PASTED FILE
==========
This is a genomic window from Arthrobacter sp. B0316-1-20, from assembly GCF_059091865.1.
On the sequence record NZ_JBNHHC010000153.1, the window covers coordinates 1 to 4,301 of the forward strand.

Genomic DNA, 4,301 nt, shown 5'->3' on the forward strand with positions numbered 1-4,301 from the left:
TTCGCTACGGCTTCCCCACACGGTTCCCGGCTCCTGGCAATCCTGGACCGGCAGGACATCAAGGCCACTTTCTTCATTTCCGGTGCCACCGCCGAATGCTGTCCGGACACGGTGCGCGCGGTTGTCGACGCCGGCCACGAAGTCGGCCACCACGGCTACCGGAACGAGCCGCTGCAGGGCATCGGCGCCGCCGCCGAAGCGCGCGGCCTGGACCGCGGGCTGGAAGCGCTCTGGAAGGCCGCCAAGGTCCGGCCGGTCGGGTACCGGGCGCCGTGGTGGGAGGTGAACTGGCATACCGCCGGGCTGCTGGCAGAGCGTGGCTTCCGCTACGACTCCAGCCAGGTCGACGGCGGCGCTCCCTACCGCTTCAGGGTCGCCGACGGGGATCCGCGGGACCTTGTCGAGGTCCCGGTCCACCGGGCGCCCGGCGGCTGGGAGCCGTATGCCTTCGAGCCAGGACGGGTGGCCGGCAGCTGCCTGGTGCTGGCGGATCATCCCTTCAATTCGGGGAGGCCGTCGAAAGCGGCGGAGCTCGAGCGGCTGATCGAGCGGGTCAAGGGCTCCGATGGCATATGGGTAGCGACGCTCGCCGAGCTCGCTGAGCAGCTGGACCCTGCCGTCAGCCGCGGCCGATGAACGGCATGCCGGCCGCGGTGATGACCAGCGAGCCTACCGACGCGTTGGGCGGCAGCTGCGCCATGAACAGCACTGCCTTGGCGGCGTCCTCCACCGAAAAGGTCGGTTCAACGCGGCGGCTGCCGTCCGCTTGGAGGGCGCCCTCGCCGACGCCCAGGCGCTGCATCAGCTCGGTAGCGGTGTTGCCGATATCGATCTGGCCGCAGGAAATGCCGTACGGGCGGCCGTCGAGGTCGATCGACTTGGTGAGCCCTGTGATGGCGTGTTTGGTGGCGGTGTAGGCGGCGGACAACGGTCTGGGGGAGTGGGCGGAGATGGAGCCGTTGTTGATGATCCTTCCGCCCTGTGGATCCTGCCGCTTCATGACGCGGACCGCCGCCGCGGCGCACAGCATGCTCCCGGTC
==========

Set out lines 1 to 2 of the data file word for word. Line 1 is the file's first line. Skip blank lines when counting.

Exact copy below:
This is a genomic window from Arthrobacter sp. B0316-1-20, from assembly GCF_059091865.1.
On the sequence record NZ_JBNHHC010000153.1, the window covers coordinates 1 to 4,301 of the forward strand.